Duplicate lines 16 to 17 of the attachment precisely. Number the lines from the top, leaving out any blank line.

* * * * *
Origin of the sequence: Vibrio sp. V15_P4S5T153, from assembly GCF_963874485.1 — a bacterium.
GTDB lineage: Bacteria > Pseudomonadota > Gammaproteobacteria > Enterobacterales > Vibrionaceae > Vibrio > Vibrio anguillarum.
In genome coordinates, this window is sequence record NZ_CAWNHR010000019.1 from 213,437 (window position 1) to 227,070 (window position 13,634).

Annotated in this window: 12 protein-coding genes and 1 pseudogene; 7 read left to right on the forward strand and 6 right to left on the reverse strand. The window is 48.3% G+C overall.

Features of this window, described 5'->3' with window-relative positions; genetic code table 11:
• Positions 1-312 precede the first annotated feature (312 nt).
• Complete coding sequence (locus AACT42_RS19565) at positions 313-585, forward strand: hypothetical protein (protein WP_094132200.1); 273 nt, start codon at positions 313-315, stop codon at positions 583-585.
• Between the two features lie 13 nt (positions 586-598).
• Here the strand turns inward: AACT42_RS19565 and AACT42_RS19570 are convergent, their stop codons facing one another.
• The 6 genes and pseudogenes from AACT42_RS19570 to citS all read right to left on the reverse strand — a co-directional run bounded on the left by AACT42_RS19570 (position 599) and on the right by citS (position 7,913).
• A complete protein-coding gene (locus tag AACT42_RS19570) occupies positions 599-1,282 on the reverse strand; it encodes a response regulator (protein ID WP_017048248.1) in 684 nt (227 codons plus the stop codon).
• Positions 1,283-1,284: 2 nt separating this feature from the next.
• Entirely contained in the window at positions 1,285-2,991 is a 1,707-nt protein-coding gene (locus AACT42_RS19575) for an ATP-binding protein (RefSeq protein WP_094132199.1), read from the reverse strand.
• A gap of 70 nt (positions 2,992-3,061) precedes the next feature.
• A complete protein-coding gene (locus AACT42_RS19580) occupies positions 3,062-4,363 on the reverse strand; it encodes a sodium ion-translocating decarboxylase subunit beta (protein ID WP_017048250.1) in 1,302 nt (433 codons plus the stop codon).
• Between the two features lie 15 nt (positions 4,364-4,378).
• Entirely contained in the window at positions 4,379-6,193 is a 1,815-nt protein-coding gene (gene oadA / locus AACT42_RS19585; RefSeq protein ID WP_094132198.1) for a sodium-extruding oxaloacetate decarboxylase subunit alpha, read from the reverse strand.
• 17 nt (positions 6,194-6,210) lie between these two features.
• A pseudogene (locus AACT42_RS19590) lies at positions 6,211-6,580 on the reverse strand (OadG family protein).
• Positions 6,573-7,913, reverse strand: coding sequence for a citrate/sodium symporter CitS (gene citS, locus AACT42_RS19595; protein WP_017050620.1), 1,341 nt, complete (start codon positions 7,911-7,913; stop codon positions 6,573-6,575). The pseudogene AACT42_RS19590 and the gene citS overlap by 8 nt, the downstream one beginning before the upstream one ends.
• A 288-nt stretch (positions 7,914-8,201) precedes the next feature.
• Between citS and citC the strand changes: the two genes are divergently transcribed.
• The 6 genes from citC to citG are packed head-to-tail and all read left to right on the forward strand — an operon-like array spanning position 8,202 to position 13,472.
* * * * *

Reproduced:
• Between the two features lie 15 nt (positions 4,364-4,378).
• Entirely contained in the window at positions 4,379-6,193 is a 1,815-nt protein-coding gene (gene oadA / locus AACT42_RS19585; RefSeq protein ID WP_094132198.1) for a sodium-extruding oxaloacetate decarboxylase subunit alpha, read from the reverse strand.